Now, last week I had a long chat with my pal Ian about the Boulevard and how iconic a place it was. We both agreed that as memories melted away into the mists of time, of course it would gain more and more of an almost mythical status, but yet when you step back a bit, it was still a pretty amazing place. We both agreed that we will love the old stadium to the day that we die and that despite all its shortcomings, (and there were several!!!) it was always felt like our home and was in turn, one of the most feared venues for any other team to play at.
That chat got me thinking and my thoughts were further enhanced this week after a chat on the same subject with Club historian Bill Dalton. So here, instead of the usual Codgers spot, and in light of all the mail I received this week after my plea to the club with regard to making the KCom a fortress, Bill’s had a look at both venues and below he discusses with us whether the Boulevard was the great ‘homer’ of a ground, that we all thought it was. So, here, Bill’s thoughts;
THE FORTRESS THAT WAS THE BOULEVARD
In September 2020, it will be the 125th Anniversary of the staging of the very first Northern Union fixtures since the breakaway from the Rugby Union. On 7th September 1895, Hull travelled to Mount Pleasant, Batley to initiate their Rugby League journey, followed, a week later by the trek to Wilderspool to record their first win in the new game, by 9-3 over Warrington. A further week saw Hull at last take the field at their new Headquarters, The Boulevard, entertaining Liversedge in a game won by the Hull ‘All Blacks’ by 3-0 – with a Try scored by George Jacketts. However, it was not the first occasion that a Hull team had played there as a Home Ground because the Hull ‘A’ team entertained Batley on 7th September whilst the First team were away at to their first team.
The Hull Board had negotiated a lease agreement with the Boulevard Athletic Grounds owners following Hull Kingston Rovers inability to meet the trebling of the rent they had been paying to play there since February 1892.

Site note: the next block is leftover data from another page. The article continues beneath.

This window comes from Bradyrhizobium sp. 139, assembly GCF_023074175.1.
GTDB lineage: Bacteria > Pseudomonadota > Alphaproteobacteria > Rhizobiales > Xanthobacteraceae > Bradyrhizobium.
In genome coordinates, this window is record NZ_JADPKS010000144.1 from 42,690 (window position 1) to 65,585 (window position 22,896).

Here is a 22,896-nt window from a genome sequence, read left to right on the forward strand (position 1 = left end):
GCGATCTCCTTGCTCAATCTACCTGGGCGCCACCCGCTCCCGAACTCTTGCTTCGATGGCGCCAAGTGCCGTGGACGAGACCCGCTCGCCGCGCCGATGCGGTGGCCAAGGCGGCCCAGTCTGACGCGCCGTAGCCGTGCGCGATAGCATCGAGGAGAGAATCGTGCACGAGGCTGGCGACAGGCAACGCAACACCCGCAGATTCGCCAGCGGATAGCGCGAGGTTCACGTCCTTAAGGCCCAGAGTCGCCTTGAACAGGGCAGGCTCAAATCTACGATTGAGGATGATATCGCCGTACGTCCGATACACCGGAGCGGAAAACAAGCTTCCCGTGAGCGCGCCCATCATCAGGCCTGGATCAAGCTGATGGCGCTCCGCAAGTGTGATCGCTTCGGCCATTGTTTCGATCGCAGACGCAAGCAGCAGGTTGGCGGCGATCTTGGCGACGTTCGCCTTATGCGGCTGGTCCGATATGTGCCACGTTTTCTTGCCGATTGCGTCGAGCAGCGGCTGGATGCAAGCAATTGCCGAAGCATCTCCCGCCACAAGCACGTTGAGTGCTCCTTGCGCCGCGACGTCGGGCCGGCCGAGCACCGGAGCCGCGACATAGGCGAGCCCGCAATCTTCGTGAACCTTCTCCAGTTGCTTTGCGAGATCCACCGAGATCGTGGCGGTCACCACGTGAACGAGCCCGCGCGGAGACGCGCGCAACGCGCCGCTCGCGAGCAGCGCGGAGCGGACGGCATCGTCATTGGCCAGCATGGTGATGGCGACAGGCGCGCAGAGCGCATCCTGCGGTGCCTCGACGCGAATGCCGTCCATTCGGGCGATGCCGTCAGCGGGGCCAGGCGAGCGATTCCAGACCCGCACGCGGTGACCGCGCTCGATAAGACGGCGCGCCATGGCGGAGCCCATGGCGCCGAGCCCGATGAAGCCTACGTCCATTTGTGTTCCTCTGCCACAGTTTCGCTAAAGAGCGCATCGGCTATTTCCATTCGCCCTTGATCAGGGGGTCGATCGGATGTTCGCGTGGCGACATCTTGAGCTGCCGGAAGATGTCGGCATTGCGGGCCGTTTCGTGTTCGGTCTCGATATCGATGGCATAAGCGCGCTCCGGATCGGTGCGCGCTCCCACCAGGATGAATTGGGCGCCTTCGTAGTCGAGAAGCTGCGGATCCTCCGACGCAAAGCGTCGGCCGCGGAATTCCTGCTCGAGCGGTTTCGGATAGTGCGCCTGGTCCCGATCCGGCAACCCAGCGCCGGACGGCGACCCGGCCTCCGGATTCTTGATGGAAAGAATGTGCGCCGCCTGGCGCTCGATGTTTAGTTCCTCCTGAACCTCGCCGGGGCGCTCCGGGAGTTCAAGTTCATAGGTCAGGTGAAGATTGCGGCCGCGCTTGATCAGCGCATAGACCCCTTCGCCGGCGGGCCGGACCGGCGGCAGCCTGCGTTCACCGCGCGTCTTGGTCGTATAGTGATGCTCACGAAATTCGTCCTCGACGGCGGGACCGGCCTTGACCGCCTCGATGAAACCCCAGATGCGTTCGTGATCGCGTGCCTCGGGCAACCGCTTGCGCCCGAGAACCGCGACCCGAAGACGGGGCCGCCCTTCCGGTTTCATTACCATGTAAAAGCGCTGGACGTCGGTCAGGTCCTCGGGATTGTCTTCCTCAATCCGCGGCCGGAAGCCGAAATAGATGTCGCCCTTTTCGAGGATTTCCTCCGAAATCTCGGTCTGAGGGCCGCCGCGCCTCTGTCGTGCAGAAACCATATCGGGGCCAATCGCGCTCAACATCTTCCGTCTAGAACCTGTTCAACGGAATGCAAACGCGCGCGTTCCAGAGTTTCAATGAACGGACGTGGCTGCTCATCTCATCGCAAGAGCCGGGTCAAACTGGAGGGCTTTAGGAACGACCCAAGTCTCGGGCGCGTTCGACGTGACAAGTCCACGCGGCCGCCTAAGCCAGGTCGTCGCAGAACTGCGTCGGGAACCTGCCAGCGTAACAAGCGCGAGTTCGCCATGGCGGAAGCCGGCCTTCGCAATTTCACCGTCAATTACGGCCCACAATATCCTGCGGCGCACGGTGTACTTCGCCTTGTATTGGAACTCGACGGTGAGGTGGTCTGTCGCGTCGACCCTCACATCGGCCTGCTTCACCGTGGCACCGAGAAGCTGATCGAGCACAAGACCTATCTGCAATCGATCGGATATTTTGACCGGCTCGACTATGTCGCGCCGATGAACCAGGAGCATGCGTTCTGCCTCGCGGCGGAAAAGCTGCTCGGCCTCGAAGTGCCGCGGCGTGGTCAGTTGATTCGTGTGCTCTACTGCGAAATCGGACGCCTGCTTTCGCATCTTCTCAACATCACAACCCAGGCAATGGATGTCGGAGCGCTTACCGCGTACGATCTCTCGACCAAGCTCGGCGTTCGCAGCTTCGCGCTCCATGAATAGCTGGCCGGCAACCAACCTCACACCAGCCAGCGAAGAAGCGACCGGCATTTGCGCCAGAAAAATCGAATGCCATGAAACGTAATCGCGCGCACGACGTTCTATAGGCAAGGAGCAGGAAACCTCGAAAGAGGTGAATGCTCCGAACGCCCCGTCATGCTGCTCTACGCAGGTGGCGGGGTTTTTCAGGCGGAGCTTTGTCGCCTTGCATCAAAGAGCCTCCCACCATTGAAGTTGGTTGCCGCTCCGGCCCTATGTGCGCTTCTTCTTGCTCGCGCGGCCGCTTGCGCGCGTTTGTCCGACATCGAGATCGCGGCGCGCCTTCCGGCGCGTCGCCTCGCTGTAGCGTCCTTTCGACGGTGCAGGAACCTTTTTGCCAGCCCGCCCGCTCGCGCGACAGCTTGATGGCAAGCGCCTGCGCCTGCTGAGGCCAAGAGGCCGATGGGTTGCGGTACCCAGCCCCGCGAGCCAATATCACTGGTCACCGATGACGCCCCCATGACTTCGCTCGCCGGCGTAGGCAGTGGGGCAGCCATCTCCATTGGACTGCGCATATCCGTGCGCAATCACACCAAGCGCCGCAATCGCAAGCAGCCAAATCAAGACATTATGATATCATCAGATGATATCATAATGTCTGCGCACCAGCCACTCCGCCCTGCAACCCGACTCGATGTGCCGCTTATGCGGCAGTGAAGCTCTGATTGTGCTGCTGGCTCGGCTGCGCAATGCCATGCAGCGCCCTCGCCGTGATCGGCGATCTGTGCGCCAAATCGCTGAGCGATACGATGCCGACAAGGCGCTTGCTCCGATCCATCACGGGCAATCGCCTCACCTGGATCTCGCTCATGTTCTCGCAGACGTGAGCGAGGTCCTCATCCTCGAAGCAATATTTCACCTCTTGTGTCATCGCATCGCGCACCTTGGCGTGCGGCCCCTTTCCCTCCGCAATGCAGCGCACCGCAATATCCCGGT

Over the next 107 years, The Boulevard was to stage 2025 of Hull’s Home fixtures as well as about 1500 “A” Team games, countless Junior curtain raisers and Junior Cup Finals, 4 Test Matches, 3 World Cup fixtures and an infamous International Championship match in 1951 between Other Nationalities and France which has gone down in folklore as ‘The Battle of The Boulevard’. Of course, the grand old place also staged frequent Yorkshire County matches. Moreover, it most certainly did become a real Fortress for the Hull team as they amassed a winning percentage record in all of their Home games over those 107 years of 74.2%. Those 2025 Fixtures having gleaned 1,456 Wins, 82 Drawn games and 487 Defeats. So basically, in good times and bad we still won around 3 out of every four fixtures we played there.
One overriding and constant advantage of The Boulevard was the famous ‘Threepenny Stand’ which, for most games, was throughout its existence, packed with the most humorous, knowledgeable and good-natured fans who ever attended a Rugby League game. The passion showed towards their team – and the appreciation of the skills of the finest players ever to grace our game whether in Hull shirts or any others – and the comical repartee of its inhabitants made The Boulevard a place to be feared by every team that visited. Some of the ribald comment which ensued from the ‘Threepennies’ gave rise to many talking points in the Pubs and Clubs of Hull over the years and tales of doings in the Stand were the stuff of legend.
Of course, a lot of it was ‘Toilet Humour’ in more ways than one, but it was a regular saying that the Threepenny Stand was worth a 10-Point start to Hull! Back in the old days there was always singing by the Stand’s devotees – mainly ‘Old Faithful, of course – but the only anti-Rovers song ever heard was ‘The death of Old Cock Robin’. Quite why our KC East Stand nowadays consistently belt out a song about ‘shooting Rovers Scum’ when Rovers are not the opposition is, frankly, for me, beyond comprehension.
The Ground saw its record attendance in March 1936 when 28,798 packed in to witness a dramatic Challenge Cup Quarter Final clash with old rivals Leeds. Joe Oliver and George Barlow were sent off together in the closing minutes, allowing Leeds to cling on to a 5-4 lead to progress to their first Wembley appearance. The previous record had been 28,000 for a Derby Top Four Semi-Final in 1923. The Post-War Record was the 27,000 for the Good Friday Derby in April 1958, and there were quite a few attendances around the 24,000 mark in the big games of the late 1950’s. Of course, the principle difference between The Boulevard and the KC Stadium is the all-seating feature of the latter, but the Ground Record of 25,150 for a GB v Australia Test in 2005 might still seem disappointing in comparison.